This is a big step-change from the current employment arrangements...
For any employer who has only to date engaged UK and EEA nationals, the Government’s tier system and licensing system will be a new requirement for them. It is one that comes with admin, precise responsibilities and duties, payment of fees or risk of penalties if you don’t get it right and put in place the right systems and processes.
N.B. Irish citizens can legally work in the UK and won’t need to be subject to the same rigorous checks.
For employers, to check a job candidate’s right to work here in the UK, you’ll need to use the government’s required process detailed here. There are penalties for employing illegal workers, so it’s important to do the checks.
Employers will be under an obligation to report any sponsored workers who are no longer complying with their visa conditions to the UK Visas and Immigrations Authority. Further information on these management, monitoring and reporting duties can be found here
If businesses circumstances change e.g. if you cease to trade in the UK for any reason, are subject to a takeover or change the nature of your business operations substantially, this may alter your sponsorship eligibility. Changes can be registered and evaluated via the Government’s visa sponsorship management system (SMS)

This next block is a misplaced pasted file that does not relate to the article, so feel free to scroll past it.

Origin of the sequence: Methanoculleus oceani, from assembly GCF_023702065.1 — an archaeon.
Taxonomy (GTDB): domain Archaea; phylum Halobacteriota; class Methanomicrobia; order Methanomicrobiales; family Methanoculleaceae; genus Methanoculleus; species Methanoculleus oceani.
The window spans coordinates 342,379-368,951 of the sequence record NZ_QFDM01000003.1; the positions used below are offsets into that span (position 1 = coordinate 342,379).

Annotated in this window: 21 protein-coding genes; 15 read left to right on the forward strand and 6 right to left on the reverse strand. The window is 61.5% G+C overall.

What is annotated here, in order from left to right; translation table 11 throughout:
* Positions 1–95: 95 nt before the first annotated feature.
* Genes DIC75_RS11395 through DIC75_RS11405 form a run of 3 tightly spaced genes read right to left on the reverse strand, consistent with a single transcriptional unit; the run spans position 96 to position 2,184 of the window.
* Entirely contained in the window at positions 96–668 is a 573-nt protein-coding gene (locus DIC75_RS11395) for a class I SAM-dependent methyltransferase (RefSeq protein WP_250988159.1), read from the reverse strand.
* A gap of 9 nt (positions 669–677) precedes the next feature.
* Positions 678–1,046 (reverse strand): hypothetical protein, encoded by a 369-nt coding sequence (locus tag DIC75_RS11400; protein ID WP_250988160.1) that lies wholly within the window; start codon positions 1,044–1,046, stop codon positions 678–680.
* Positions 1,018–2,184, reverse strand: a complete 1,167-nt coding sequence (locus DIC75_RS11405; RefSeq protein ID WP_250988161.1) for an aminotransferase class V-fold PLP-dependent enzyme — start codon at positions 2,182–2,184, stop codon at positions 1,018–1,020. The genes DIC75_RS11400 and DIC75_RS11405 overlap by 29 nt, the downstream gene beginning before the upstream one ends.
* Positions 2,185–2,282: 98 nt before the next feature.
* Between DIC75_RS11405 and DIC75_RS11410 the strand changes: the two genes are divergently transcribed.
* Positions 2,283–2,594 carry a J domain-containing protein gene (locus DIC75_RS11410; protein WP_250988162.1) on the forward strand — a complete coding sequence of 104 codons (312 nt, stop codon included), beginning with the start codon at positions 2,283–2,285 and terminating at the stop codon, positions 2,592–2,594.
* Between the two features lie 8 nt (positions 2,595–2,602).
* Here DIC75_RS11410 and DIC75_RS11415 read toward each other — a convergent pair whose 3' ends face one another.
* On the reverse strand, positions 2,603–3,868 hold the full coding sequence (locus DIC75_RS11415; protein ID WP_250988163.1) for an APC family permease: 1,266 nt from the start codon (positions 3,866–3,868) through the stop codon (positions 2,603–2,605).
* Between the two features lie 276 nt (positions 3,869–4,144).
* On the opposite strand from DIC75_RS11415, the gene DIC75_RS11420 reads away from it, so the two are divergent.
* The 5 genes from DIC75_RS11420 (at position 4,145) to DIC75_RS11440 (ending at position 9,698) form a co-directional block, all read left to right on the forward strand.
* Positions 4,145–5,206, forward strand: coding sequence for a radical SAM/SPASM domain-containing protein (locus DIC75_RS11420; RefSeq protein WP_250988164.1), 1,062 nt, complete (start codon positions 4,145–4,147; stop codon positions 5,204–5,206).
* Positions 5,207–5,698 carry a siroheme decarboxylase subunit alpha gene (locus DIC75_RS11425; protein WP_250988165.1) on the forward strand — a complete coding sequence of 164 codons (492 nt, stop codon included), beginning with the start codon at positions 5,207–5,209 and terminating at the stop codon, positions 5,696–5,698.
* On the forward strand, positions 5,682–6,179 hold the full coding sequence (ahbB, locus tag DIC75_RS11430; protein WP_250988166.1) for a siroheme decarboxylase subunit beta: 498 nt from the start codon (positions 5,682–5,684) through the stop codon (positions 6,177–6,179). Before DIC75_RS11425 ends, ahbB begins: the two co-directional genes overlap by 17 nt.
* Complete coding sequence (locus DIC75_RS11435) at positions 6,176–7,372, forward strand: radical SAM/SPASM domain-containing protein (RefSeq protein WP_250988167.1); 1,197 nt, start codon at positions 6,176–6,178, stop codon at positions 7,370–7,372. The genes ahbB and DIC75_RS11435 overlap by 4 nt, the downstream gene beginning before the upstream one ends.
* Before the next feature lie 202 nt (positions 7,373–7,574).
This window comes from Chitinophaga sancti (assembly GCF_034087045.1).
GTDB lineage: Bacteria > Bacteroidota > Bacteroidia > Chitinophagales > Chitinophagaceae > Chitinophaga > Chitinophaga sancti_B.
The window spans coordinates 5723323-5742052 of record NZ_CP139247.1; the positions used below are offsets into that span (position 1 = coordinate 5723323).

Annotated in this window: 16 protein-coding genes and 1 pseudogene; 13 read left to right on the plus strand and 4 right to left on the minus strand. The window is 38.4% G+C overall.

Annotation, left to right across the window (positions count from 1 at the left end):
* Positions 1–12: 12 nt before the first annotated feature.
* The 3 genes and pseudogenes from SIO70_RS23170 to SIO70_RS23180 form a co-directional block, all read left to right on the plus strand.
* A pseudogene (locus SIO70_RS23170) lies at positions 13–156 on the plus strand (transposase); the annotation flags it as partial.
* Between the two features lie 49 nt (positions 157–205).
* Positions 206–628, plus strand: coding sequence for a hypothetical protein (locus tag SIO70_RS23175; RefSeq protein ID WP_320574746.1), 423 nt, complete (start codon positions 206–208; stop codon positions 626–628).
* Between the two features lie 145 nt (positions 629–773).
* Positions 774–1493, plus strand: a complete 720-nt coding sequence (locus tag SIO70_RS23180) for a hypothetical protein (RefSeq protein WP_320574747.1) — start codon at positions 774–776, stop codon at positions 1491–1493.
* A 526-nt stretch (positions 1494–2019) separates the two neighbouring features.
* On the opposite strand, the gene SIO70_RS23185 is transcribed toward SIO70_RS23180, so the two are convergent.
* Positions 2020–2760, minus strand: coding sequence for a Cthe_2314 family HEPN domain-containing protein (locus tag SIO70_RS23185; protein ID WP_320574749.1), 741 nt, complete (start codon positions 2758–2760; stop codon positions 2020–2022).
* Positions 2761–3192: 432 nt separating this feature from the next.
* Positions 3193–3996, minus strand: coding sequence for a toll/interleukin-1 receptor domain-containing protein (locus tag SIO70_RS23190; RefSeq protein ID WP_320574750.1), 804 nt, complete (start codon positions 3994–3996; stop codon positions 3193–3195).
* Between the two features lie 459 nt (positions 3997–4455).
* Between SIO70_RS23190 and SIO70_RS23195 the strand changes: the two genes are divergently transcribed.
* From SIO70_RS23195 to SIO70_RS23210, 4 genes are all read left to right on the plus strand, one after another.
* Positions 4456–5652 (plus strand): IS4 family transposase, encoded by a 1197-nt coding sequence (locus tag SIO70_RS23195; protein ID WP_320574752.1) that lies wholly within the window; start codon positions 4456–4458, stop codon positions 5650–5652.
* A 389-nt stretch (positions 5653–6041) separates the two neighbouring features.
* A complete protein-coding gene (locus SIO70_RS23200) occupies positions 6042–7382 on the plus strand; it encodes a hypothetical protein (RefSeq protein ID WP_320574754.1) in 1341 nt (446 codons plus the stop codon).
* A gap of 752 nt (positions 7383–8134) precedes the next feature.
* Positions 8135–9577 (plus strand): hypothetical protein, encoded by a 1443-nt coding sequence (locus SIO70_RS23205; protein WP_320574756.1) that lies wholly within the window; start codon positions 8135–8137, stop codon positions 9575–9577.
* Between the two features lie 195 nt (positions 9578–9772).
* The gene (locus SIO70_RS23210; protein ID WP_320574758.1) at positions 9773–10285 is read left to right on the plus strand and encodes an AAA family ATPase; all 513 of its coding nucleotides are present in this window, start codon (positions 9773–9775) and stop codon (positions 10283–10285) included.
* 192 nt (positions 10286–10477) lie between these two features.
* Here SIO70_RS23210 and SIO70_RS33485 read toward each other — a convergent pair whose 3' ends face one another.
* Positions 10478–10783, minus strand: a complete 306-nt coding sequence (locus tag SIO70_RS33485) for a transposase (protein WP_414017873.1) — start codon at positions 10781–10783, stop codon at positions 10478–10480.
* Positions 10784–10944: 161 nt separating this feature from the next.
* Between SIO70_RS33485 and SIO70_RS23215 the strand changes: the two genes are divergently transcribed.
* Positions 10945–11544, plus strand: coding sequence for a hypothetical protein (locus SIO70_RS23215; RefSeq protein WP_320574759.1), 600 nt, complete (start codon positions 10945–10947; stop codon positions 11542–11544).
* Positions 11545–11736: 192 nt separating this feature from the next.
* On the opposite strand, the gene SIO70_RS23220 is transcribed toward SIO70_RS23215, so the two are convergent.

Applying for a sponsor licence
Employees who are not eligible under the EU Settlement Scheme will need to be sponsored in order to work for your business. To sponsor, you’ll need a licence which gives you the right (permission from the Home Office) to employ someone from outside the UK. This comes at a cost (see the fees section below). Briefly, the main changes that the new system will bring for employers are:
- Reducing the current skills-level requirement down to A-Level or equivalent (or higher) from the current degree level (or higher)
- Dropping the minimum salary threshold from £30,000 to £25,600
- Widening the list to a broader range of roles for which employers can recruit
- Removing the limit per month on the number of Tier 2 workers (skilled, long term workers) that can be engaged.
Your business must be eligible (check that here on .gov.uk and apply there too). Essentially, verify that you’re a genuine UK business with a proper trading presence, so that the government is confident that you’ll be competent and responsible when hiring foreign workers and meeting the immigration requirements.
You must have - and be able to evidence of - a genuine vacancy for which you need to recruit and have a management arrangement in place for the sponsorship. Again, something that will need to be evidenced and policed. The government’s made clear it will audit/spot check this.
Workers can only be sponsored if the job you’re offering has a suitable rate of pay (£25,600 or less if it is in an occupation where there is a shortage) and skill level attached to it (minimum RQF3 – A-level or above). Find out whether the vacancy you have in mind will be eligible here – it’s quite a list.
You should definitely keep in mind that if the job is not on an official government list identifying national job shortages (shortage occupation list) you’ll be required to advertise it to the local UK market and undergo a full and proper recruitment process to identify the right candidate. Please be aware that that list is constantly reviewed and you should check it regularly rather than assuming that it remains static.